The Academy Awards closed the documentaries submissions for the Oscars 2016 last weekend. Altogether, 124 documentary films are being considered in the Documentary Feature category, and UAE’s The Tainted Veil has made it to the list.
Co-directed by US documentary maker Ovidio Salazar, Syrian director Mazen Al Khayrat and Emirati filmmaker Nahla Al Fahad, the film is produced by the Abu Dhabi based film production company Anasy Media.
Having had its world premiere last week at the Carmel International Film Festival in California, The Tainted Veil has already created a lot of buzz among film critics, attracting a bag of mixed reviews.
“We are delighted that the film screened at the Carmel International Film Festival and gave audiences an opportunity to see the complex issues surrounding the subject of the veil,” said Salazar.
“It is often misunderstood and we hope it sheds enough light to give viewers enough food for thought that they can make their own minds up. With so much of the news being reported about Islam and the Muslim world, we hope it will show another side to the story,” he added.
The subject of the film – the hijab – is what the American viewers particularly welcomed about The Tinted Veil, since the documentary is released at a time when some US presidential candidates declared Muslims “unfit for the office” and several countries have banned the wearing of hijab.
The unusually long documentary – 78 minutes – is based on a series of interviews done by Salazar in 2008 in nine different countries – the UK, France, the Netherlands, Denmark, Turkey, Egypt, Syria, Morocco and the UAE. It was completed in June 2015.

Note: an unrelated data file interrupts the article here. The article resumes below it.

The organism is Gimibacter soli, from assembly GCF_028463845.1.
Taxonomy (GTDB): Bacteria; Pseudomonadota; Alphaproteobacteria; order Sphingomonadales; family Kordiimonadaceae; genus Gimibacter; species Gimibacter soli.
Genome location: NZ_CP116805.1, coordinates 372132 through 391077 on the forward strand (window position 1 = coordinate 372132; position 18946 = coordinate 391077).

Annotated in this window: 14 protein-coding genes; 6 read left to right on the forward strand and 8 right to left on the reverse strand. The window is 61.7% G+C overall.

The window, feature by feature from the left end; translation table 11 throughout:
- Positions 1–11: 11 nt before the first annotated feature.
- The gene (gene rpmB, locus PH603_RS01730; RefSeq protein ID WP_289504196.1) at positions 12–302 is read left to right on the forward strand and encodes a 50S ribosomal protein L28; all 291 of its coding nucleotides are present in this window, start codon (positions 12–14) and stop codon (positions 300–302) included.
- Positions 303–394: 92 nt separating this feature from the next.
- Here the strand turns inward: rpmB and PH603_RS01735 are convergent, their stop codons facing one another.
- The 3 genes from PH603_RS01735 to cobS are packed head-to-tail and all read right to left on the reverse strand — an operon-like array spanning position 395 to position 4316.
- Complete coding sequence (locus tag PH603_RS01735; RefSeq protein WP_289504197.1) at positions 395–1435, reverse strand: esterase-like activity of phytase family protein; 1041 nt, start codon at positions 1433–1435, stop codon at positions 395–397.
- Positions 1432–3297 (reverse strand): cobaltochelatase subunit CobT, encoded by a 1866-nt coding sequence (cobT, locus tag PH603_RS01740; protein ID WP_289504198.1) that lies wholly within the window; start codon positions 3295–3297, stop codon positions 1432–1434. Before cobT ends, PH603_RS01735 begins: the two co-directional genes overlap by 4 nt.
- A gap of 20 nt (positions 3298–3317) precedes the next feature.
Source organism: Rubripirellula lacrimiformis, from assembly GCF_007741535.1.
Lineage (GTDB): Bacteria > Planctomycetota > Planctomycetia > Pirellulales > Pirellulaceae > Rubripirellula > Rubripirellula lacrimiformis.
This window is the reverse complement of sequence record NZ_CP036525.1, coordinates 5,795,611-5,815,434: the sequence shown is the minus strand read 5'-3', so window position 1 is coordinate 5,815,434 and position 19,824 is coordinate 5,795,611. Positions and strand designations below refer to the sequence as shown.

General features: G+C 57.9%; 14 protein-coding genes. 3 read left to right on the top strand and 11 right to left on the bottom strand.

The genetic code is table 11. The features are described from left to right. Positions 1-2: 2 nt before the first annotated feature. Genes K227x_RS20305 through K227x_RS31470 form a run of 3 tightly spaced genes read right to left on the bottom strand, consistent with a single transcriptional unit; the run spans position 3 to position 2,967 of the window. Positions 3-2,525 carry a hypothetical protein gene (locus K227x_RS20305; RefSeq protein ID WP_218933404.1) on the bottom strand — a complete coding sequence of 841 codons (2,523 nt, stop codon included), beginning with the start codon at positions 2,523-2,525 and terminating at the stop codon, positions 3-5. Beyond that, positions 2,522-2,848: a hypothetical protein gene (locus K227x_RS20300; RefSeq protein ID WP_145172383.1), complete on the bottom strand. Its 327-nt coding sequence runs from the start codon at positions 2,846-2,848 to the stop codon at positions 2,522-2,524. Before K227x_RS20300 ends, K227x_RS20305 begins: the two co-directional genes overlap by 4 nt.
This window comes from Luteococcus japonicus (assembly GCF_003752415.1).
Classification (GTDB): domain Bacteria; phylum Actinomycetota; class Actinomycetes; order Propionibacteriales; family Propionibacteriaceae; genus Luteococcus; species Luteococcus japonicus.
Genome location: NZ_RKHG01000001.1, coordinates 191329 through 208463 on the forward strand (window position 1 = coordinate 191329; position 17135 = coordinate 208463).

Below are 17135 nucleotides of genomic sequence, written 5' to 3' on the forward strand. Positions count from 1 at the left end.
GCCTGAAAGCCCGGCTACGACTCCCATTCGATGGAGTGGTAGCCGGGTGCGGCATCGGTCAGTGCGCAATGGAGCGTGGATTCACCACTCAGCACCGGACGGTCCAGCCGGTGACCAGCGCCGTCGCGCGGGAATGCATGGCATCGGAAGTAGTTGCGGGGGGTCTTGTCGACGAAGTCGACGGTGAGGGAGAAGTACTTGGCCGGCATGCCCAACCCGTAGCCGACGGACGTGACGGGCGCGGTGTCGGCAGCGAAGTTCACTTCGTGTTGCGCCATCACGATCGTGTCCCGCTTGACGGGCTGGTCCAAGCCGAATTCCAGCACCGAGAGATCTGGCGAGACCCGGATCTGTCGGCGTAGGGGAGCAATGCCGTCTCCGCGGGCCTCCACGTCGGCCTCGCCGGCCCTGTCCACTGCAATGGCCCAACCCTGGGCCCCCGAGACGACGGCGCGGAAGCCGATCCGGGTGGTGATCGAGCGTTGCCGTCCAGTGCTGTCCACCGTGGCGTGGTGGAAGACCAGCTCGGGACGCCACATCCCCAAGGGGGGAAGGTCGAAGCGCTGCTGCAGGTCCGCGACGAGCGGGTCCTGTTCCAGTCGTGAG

The interviewees range from academics and scholars to politicians and regular Muslims, especially women of different ages and nationalities, who choose to wear or not to wear the hijab for different reasons.
“Our aim is to show the hijab is an identity,” explained Al Fahad.
Glimpses of how the hijab is perceived by those interviewed were revealed in the film’s recently released trailer.
“Nothing is mandatory; it is who I am,” stated a young Muslim woman.
“Muslims are judged either for wearing it or for not wearing it,” thought another.
“The veil is a symbol, it is an ideal,” said an Orthodox priest.
“The student who covers her head, covers her mind, too. Our experiences prove that,” argued a professor.
After its last US screening in December, The Tainted Veil will return home, to the UAE.
“We hope to screen the film in the UAE in January or February next year, and maybe even show it at the Dubai Film Festival in December, but nothing is certain yet,” said Fatma El Nazoury, Anasy media coordinator.
Also in December, The Tainted Veil’s Oscars fate will be decided, when the Academy Awards will announce its final 15 films that will battle it if out for the top five Documentary Oscar Award nominations.